Gurugram court summoned Alibaba, Jack on Former-Employee’s Complaint

Weeks after India’s ban Alibaba’s UC News, UC Browser, and 57 other Chinese apps, a previous employee of Alibaba’s UC Web affirmed the organization used to censor content seen as horrible to China.

A district court in Gurugram has summoned Alibaba and its founder Jack Ma in a case in which a former employee in India says he was wrongfully fired after objecting to what he saw as censorship and fake news on company apps, documents seen by Reuters showed.

The case comes weeks after India cited security concerns in banning Alibaba’s UC News, UC Browser, and 57 other Chinese apps after a clash between the two countries forces on their border. Following the ban, which China has criticized, India sought written answers from all affected companies, including whether they censored content or acted for any foreign government.

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The court case is the latest hurdle for Alibaba in India after the government’s app ban, following which UC Web has started laying off some staff in India.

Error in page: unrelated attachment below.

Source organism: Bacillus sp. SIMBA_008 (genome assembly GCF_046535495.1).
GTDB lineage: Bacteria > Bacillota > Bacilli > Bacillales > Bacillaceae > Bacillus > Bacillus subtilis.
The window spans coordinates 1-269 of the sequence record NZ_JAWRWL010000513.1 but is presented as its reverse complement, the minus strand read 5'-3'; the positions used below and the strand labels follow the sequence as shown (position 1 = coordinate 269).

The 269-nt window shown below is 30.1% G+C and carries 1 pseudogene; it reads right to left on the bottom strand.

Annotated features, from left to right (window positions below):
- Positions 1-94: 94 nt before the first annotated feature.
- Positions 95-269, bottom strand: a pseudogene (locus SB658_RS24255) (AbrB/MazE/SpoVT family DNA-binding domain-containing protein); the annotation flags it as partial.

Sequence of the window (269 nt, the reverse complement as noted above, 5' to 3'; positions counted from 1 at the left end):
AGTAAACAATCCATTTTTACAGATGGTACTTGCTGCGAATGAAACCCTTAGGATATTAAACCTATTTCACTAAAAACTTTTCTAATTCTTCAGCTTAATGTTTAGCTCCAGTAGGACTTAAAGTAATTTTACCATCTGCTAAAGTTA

Before the apps were banned, the UC Browser had been downloaded at least 689 million times in India, while UC News had 79.8 million downloads, most during 2017 and 2018, data from analytics firm Sensor Tower showed.

In court filings dated July 20 and previously not reported, the former employee of Alibaba’s UC Web, Pushpandra Singh Parmar, alleges the company used to censor content seen as unfavorable to China and its apps UC Browser and UC News showcased false news “to cause social and political turmoil”.

Parmar, who worked as an associate director at the UC Web office in Gurugram until October 2017 and is seeking $268,000 in damages, referred Reuters queries to his lawyer, Atul Ahlawat, who declined to comment saying the matter was sub judice.

Civil Judge Sonia Sheokand of a district court in Gurugram has issued a summons for Alibaba, Jack Ma, and about a dozen individuals or company units, asking them to appear in court or through a lawyer on July 29, court documents showed.

The judge has also sought written responses from the company and its executives within 30 days, according to the summons. UC India said in a statement it had been “unwavering in its commitment to the Indian market and the welfare of its local employees, and its policies are in compliance with local laws. We are unable to comment on ongoing litigation”. Alibaba representatives did not respond to requests for comment from the Chinese company or on behalf of Jack Ma.

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